What Is A Vector?

At some point when creating a game of any complexity you will probably have to deal with vectors. They are used in physics, in AI, in trigonometry and many other situations, but what is a vector? Well, to put it simply, a vector is a directed quantity. Let's start by looking at a 1 dimensional vector, which is just the same as a single number, by drawing a numbered line with an arrow starting at zero and ending at 5. This is the vector a which is equal to 5 and if we draw another arrow starting at the 5 and ending at the 8 we have vector b which is equal to 3.

You should realise that it doesn't matter where a vector starts, all that matters is how long it is and what direction it goes in. So vector b starts at 5, is 3 units long and points to the "right", making it identical to a vector starting at 0 and going to 3. Now, you can also add these vectors together, by putting the two vectors a and b end to end to get the vector c which is equal to 8. What about negative numbers? Well, if, in the above image, a vector that points to the "right" corresponds to a positive number, you can see that a vector pointing to the "left" would correspond to a negative number, making a one-dimensional vector nothing more than a signed (+/-) number. This explains the essential concept of a vector: only length and direction ("left" or "right" in this case) count, not position.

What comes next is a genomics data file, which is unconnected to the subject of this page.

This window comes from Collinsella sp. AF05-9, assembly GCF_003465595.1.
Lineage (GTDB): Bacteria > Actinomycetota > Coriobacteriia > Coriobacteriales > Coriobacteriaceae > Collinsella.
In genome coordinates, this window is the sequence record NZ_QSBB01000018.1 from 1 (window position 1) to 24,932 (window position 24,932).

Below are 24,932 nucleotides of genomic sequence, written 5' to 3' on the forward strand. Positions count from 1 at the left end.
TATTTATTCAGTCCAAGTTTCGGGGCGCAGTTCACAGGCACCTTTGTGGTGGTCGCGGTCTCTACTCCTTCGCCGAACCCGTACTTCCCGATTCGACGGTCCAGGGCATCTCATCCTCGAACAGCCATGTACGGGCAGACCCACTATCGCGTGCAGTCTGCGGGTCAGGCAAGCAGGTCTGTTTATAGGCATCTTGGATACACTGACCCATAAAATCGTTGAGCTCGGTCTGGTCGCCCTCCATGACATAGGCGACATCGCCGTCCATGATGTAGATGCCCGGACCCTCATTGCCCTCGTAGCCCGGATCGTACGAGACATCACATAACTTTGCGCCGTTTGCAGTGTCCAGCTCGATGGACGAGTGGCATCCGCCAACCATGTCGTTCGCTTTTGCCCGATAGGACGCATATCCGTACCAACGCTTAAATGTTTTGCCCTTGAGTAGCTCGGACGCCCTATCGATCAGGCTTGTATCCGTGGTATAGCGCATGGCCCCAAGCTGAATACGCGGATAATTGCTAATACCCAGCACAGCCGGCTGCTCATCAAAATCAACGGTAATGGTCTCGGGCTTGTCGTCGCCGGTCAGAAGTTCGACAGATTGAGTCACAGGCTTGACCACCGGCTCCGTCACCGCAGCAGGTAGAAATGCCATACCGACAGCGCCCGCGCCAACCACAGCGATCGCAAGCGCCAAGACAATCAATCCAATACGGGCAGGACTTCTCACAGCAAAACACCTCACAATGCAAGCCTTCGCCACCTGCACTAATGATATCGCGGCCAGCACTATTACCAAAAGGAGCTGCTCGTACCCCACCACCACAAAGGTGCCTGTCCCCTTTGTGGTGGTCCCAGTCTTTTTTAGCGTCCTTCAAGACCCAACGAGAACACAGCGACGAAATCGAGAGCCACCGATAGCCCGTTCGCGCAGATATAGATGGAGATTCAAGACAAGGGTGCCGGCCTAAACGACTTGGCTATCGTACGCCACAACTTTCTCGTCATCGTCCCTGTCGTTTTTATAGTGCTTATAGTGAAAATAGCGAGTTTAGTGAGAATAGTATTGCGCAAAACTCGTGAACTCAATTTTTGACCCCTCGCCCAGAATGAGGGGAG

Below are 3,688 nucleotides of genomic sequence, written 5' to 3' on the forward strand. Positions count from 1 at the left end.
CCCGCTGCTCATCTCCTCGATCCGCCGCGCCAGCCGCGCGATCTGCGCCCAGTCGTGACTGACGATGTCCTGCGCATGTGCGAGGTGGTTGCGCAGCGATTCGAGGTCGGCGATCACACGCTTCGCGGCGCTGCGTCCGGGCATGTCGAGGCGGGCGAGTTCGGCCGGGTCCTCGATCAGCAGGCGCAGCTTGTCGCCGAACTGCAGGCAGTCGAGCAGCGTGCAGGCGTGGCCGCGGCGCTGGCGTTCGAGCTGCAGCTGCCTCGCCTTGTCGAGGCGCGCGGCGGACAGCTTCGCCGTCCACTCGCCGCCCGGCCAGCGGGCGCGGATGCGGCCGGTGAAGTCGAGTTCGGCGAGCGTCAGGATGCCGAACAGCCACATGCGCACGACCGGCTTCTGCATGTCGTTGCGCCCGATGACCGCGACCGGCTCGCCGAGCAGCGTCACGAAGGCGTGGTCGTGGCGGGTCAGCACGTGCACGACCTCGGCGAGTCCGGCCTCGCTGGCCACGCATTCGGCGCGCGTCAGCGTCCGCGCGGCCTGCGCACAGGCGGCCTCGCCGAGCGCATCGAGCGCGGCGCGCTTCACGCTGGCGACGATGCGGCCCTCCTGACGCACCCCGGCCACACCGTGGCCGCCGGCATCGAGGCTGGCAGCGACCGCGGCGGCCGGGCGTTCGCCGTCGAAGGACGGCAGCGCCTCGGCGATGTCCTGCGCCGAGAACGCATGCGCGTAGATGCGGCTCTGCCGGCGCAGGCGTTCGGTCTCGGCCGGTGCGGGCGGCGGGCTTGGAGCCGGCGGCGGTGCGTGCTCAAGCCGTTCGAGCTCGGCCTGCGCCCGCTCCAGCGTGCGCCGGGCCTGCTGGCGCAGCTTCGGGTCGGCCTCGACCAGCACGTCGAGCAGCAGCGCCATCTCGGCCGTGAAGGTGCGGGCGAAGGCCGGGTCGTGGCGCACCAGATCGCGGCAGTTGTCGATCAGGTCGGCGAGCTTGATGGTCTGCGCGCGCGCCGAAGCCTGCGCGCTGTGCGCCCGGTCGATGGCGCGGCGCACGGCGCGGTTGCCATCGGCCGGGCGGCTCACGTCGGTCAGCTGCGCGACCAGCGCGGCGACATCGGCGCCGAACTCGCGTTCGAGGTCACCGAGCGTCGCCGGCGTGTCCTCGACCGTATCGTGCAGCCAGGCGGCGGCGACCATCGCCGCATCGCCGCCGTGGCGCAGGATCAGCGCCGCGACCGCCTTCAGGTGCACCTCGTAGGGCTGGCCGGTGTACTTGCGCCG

So, what about 2 dimensional vectors? Well, we can think of them as consisting not just of "left" and "right, but "up" and "down" too:

Now, those are not actually vectors yet as we still have to reduce them down using their start and end coordinates. Looking at vector a we can see it has a start coordinate of [2,2] and an end coordinate of [4,3] and so to get the vector from this we need to reduce it down by subtracting the end coordinates from the start coordinates like this: [(x2-x1), (y2-y1)] = [(4-2), (3-2)] = [2,1]. Let's do the same for vector b now: [(-1.2 -(-3.2)) ,(2.1 - 1.1)] = [2 ,1]. Notice something? Those two vectors are the same! This is yet another demonstration that a vector has no position, only direction and length, and we can draw those vectors relative to each other around a local [0,0] axis:

This means that a 2D vector is defined by two values, an x and a y position relative to the local [0,0] axis. And what about 3D vectors? Well, they have the added dimension of "depth" to contend with and would be calculated as positions x, y and z around a local axis something like this: